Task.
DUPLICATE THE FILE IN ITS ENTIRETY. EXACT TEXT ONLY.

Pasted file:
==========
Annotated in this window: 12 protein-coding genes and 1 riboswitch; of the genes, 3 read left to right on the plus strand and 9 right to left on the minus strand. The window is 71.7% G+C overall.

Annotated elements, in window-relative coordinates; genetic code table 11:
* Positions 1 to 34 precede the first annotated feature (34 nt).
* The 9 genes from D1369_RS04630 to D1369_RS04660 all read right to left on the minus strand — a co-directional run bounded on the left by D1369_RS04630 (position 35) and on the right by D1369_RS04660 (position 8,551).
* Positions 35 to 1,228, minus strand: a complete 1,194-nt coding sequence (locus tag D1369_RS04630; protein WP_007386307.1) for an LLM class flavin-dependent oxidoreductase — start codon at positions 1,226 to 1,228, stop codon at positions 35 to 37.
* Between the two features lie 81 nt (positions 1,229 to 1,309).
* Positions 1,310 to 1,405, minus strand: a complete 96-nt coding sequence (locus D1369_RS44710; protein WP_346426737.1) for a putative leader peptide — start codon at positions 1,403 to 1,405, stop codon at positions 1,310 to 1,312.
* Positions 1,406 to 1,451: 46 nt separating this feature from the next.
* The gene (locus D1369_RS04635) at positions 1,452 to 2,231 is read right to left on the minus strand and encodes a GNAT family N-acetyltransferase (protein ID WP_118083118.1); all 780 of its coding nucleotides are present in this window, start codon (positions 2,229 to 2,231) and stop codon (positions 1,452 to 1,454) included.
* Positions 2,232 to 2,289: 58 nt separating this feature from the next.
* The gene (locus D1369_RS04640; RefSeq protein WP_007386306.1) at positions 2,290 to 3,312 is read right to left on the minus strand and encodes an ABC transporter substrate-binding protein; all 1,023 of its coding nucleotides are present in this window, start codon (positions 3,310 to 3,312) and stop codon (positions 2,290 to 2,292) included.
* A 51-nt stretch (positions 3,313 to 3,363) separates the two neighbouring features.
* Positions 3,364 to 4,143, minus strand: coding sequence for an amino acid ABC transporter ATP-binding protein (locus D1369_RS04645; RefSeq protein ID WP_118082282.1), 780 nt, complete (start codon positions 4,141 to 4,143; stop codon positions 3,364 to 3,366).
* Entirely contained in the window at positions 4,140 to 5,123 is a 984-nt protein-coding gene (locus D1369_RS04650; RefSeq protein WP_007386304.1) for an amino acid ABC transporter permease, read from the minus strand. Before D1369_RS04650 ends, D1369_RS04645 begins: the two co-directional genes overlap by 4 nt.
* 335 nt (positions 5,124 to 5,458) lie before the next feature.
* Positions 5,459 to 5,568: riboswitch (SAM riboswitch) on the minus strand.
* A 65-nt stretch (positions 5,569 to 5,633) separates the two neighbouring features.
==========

Annotated in this window: 12 protein-coding genes and 1 riboswitch; of the genes, 3 read left to right on the plus strand and 9 right to left on the minus strand. The window is 71.7% G+C overall.

Annotated elements, in window-relative coordinates; genetic code table 11:
* Positions 1 to 34 precede the first annotated feature (34 nt).
* The 9 genes from D1369_RS04630 to D1369_RS04660 all read right to left on the minus strand — a co-directional run bounded on the left by D1369_RS04630 (position 35) and on the right by D1369_RS04660 (position 8,551).
* Positions 35 to 1,228, minus strand: a complete 1,194-nt coding sequence (locus tag D1369_RS04630; protein WP_007386307.1) for an LLM class flavin-dependent oxidoreductase — start codon at positions 1,226 to 1,228, stop codon at positions 35 to 37.
* Between the two features lie 81 nt (positions 1,229 to 1,309).
* Positions 1,310 to 1,405, minus strand: a complete 96-nt coding sequence (locus D1369_RS44710; protein WP_346426737.1) for a putative leader peptide — start codon at positions 1,403 to 1,405, stop codon at positions 1,310 to 1,312.
* Positions 1,406 to 1,451: 46 nt separating this feature from the next.
* The gene (locus D1369_RS04635) at positions 1,452 to 2,231 is read right to left on the minus strand and encodes a GNAT family N-acetyltransferase (protein ID WP_118083118.1); all 780 of its coding nucleotides are present in this window, start codon (positions 2,229 to 2,231) and stop codon (positions 1,452 to 1,454) included.
* Positions 2,232 to 2,289: 58 nt separating this feature from the next.
* The gene (locus D1369_RS04640; RefSeq protein WP_007386306.1) at positions 2,290 to 3,312 is read right to left on the minus strand and encodes an ABC transporter substrate-binding protein; all 1,023 of its coding nucleotides are present in this window, start codon (positions 3,310 to 3,312) and stop codon (positions 2,290 to 2,292) included.
* A 51-nt stretch (positions 3,313 to 3,363) separates the two neighbouring features.
* Positions 3,364 to 4,143, minus strand: coding sequence for an amino acid ABC transporter ATP-binding protein (locus D1369_RS04645; RefSeq protein ID WP_118082282.1), 780 nt, complete (start codon positions 4,141 to 4,143; stop codon positions 3,364 to 3,366).
* Entirely contained in the window at positions 4,140 to 5,123 is a 984-nt protein-coding gene (locus D1369_RS04650; RefSeq protein WP_007386304.1) for an amino acid ABC transporter permease, read from the minus strand. Before D1369_RS04650 ends, D1369_RS04645 begins: the two co-directional genes overlap by 4 nt.
* 335 nt (positions 5,124 to 5,458) lie before the next feature.
* Positions 5,459 to 5,568: riboswitch (SAM riboswitch) on the minus strand.
* A 65-nt stretch (positions 5,569 to 5,633) separates the two neighbouring features.